Parents, how well do you know your child’s teachers? Teachers, how well do you know your students’ parents? How does the relationship between your child’s teachers affect their learning—or does it at all? Could this relationship have an effect on reading ability? How much does the involvement of a “family” in school activities play into a child’s success in school? What exactly does an involved parent/caregiver look like? How would a teacher know if you were an involved parent? How would parents know if they were involved enough? How would a parent know if you were an effective teacher? How do you know if you’re an effective teacher? What are some ways both teacher and parent can ensure that together they are doing what’s best for their students’/child’s academic success?
I don’t have all of the answers to these questions, but I do have a unique perspective on this topic.
Why are parent-teacher relationships important?
I am a parent, and I have also previously been a classroom teacher. I know that the struggle to have a good working relationship as parents and teachers is real. I also know that having a good working relationship between teachers and parents is an extremely important part of a student’s academic success and reading ability.
There have been times in my own relationship with my children’s teachers that I have not been involved. They have had teachers whom I knew well, and there were teachers whom I wouldn’t recognize if I saw them at the grocery store. If I switched roles and put on my teacher hat, I could say the same thing about those relationships. There have been parents I’ve known well, and there were parents I wouldn’t have recognized if I ran into them at the grocery store. I could try to put the blame on parents or on teachers, but I would rather make a few observations and suggestions as to how to make the parent-teacher relationship better. I want to focus on three main things: expectations, communication, and realizations.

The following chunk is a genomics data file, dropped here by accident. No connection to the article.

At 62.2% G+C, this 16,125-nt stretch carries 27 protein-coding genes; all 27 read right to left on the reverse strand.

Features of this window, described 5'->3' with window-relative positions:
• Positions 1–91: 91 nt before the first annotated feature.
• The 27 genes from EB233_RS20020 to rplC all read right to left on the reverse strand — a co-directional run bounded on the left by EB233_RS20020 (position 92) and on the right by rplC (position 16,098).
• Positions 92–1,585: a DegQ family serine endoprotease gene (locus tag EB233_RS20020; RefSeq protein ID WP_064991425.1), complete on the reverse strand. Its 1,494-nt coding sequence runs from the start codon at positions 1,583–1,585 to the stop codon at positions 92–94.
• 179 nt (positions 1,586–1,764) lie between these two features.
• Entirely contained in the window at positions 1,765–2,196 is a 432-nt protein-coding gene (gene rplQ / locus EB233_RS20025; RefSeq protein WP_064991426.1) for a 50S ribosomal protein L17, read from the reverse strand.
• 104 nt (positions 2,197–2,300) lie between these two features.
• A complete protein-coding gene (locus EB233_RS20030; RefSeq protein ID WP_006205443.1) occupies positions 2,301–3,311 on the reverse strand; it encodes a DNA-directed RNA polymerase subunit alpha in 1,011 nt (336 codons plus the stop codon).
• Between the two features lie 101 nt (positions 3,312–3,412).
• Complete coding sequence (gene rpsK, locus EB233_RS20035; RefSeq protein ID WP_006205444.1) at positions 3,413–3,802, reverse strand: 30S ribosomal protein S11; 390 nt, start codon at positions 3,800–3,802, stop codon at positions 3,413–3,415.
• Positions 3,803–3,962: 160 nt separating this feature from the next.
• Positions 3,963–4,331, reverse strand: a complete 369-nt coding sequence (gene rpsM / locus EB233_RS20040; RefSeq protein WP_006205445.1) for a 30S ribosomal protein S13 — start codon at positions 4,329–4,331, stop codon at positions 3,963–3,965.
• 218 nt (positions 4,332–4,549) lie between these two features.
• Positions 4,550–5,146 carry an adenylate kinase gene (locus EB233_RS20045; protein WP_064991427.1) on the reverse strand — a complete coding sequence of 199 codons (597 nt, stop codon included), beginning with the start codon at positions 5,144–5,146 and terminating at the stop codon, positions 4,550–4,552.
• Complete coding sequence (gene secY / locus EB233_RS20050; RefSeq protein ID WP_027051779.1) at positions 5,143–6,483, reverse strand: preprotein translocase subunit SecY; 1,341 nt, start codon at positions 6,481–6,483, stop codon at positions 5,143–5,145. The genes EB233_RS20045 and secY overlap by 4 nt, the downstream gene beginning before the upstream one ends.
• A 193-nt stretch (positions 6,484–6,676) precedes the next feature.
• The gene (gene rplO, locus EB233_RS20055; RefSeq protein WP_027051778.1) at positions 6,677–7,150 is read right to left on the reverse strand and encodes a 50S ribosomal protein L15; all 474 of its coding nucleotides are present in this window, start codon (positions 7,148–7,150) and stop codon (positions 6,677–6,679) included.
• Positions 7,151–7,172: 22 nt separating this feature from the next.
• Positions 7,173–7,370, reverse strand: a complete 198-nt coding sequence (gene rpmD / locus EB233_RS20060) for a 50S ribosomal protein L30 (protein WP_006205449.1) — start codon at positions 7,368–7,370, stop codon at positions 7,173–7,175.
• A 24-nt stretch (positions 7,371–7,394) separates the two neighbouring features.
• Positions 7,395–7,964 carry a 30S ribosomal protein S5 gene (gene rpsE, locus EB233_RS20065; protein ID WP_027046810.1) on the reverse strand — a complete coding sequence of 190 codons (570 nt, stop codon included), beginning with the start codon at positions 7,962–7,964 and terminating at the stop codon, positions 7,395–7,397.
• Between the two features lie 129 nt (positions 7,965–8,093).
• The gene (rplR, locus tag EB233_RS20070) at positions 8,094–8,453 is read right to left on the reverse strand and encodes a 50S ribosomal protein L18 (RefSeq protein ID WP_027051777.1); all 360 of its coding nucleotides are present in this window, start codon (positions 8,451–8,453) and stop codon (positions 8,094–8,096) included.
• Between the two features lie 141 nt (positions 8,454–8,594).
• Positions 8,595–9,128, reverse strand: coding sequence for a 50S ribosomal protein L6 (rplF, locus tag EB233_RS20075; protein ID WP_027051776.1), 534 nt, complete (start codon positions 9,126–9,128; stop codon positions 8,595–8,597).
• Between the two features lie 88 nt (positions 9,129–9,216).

First, when it comes to expectations, both parents and teachers have them for each other. They expect certain things to happen. Parents expect teachers to instruct their students and to guide their learning so they can have success. Teachers expect parents to support the instruction and learning that happens in school, at home. They also each have expectations for the child/student they share in common. They have expectations for their student’s academic performance, attendance, and behavior both in school and out of school. If these expectations are the same and they are communicated, a synergy will happen, and their relationship can have a powerful effect on the student’s reading ability and learning outcomes. The operative word in all this is communicated. When expectations are clearly communicated, both parents and teachers will have a better understanding of their roles in the parent-teacher relationship. They will then know how best to be a supportive part of that relationship.
Both parents and teachers have an important role to play; their roles do not replace but rather complement and reinforce the other’s role, thus providing the student with a consistent message about reading and learning. Thinking of parents and teachers as “partners” refers to this mutual effort toward a shared goal. It also implies shared responsibility of parents and teachers for supporting students as learners (Christenson & Sheridan, 2001).
So, how well are you communicating and working as a partner, either as a parent or as a teacher, in your child’s education?